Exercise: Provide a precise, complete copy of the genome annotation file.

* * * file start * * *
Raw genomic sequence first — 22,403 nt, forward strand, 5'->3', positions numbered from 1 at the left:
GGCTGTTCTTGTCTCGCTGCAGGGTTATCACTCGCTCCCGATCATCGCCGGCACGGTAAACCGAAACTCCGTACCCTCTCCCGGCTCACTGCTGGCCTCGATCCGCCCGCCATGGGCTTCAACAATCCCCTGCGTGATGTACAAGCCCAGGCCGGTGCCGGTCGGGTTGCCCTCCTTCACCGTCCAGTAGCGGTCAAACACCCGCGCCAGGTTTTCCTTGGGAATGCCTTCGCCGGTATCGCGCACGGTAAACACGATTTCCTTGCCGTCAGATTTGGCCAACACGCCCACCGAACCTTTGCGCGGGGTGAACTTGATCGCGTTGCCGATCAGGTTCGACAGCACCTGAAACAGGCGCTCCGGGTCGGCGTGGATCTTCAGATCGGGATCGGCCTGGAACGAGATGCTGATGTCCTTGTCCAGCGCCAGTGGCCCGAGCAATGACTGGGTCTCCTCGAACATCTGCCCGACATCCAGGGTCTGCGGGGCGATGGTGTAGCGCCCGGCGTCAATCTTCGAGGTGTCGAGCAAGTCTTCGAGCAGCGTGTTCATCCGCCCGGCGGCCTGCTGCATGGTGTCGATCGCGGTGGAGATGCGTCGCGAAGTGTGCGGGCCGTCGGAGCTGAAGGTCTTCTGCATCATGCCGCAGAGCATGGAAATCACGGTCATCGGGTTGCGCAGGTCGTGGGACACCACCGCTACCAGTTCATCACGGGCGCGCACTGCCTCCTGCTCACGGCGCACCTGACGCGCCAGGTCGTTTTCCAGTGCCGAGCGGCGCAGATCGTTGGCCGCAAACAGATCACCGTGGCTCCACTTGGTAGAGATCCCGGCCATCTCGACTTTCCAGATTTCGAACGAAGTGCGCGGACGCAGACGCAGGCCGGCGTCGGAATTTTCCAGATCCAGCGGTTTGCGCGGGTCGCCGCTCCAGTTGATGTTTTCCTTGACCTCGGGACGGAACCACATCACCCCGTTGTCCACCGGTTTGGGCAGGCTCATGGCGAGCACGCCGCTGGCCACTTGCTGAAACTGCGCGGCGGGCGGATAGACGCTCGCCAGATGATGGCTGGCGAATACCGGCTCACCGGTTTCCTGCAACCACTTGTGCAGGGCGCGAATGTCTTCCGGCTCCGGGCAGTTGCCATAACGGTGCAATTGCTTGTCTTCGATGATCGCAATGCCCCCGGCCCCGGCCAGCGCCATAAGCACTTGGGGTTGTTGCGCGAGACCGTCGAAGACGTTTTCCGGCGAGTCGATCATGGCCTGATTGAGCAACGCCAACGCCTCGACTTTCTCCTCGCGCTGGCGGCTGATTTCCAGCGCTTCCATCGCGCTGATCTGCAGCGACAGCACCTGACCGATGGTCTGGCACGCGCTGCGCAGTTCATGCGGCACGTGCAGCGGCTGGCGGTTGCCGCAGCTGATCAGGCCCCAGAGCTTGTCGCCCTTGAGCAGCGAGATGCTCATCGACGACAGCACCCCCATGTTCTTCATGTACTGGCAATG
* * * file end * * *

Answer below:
Raw genomic sequence first — 22,403 nt, forward strand, 5'->3', positions numbered from 1 at the left:
GGCTGTTCTTGTCTCGCTGCAGGGTTATCACTCGCTCCCGATCATCGCCGGCACGGTAAACCGAAACTCCGTACCCTCTCCCGGCTCACTGCTGGCCTCGATCCGCCCGCCATGGGCTTCAACAATCCCCTGCGTGATGTACAAGCCCAGGCCGGTGCCGGTCGGGTTGCCCTCCTTCACCGTCCAGTAGCGGTCAAACACCCGCGCCAGGTTTTCCTTGGGAATGCCTTCGCCGGTATCGCGCACGGTAAACACGATTTCCTTGCCGTCAGATTTGGCCAACACGCCCACCGAACCTTTGCGCGGGGTGAACTTGATCGCGTTGCCGATCAGGTTCGACAGCACCTGAAACAGGCGCTCCGGGTCGGCGTGGATCTTCAGATCGGGATCGGCCTGGAACGAGATGCTGATGTCCTTGTCCAGCGCCAGTGGCCCGAGCAATGACTGGGTCTCCTCGAACATCTGCCCGACATCCAGGGTCTGCGGGGCGATGGTGTAGCGCCCGGCGTCAATCTTCGAGGTGTCGAGCAAGTCTTCGAGCAGCGTGTTCATCCGCCCGGCGGCCTGCTGCATGGTGTCGATCGCGGTGGAGATGCGTCGCGAAGTGTGCGGGCCGTCGGAGCTGAAGGTCTTCTGCATCATGCCGCAGAGCATGGAAATCACGGTCATCGGGTTGCGCAGGTCGTGGGACACCACCGCTACCAGTTCATCACGGGCGCGCACTGCCTCCTGCTCACGGCGCACCTGACGCGCCAGGTCGTTTTCCAGTGCCGAGCGGCGCAGATCGTTGGCCGCAAACAGATCACCGTGGCTCCACTTGGTAGAGATCCCGGCCATCTCGACTTTCCAGATTTCGAACGAAGTGCGCGGACGCAGACGCAGGCCGGCGTCGGAATTTTCCAGATCCAGCGGTTTGCGCGGGTCGCCGCTCCAGTTGATGTTTTCCTTGACCTCGGGACGGAACCACATCACCCCGTTGTCCACCGGTTTGGGCAGGCTCATGGCGAGCACGCCGCTGGCCACTTGCTGAAACTGCGCGGCGGGCGGATAGACGCTCGCCAGATGATGGCTGGCGAATACCGGCTCACCGGTTTCCTGCAACCACTTGTGCAGGGCGCGAATGTCTTCCGGCTCCGGGCAGTTGCCATAACGGTGCAATTGCTTGTCTTCGATGATCGCAATGCCCCCGGCCCCGGCCAGCGCCATAAGCACTTGGGGTTGTTGCGCGAGACCGTCGAAGACGTTTTCCGGCGAGTCGATCATGGCCTGATTGAGCAACGCCAACGCCTCGACTTTCTCCTCGCGCTGGCGGCTGATTTCCAGCGCTTCCATCGCGCTGATCTGCAGCGACAGCACCTGACCGATGGTCTGGCACGCGCTGCGCAGTTCATGCGGCACGTGCAGCGGCTGGCGGTTGCCGCAGCTGATCAGGCCCCAGAGCTTGTCGCCCTTGAGCAGCGAGATGCTCATCGACGACAGCACCCCCATGTTCTTCATGTACTGGCAATG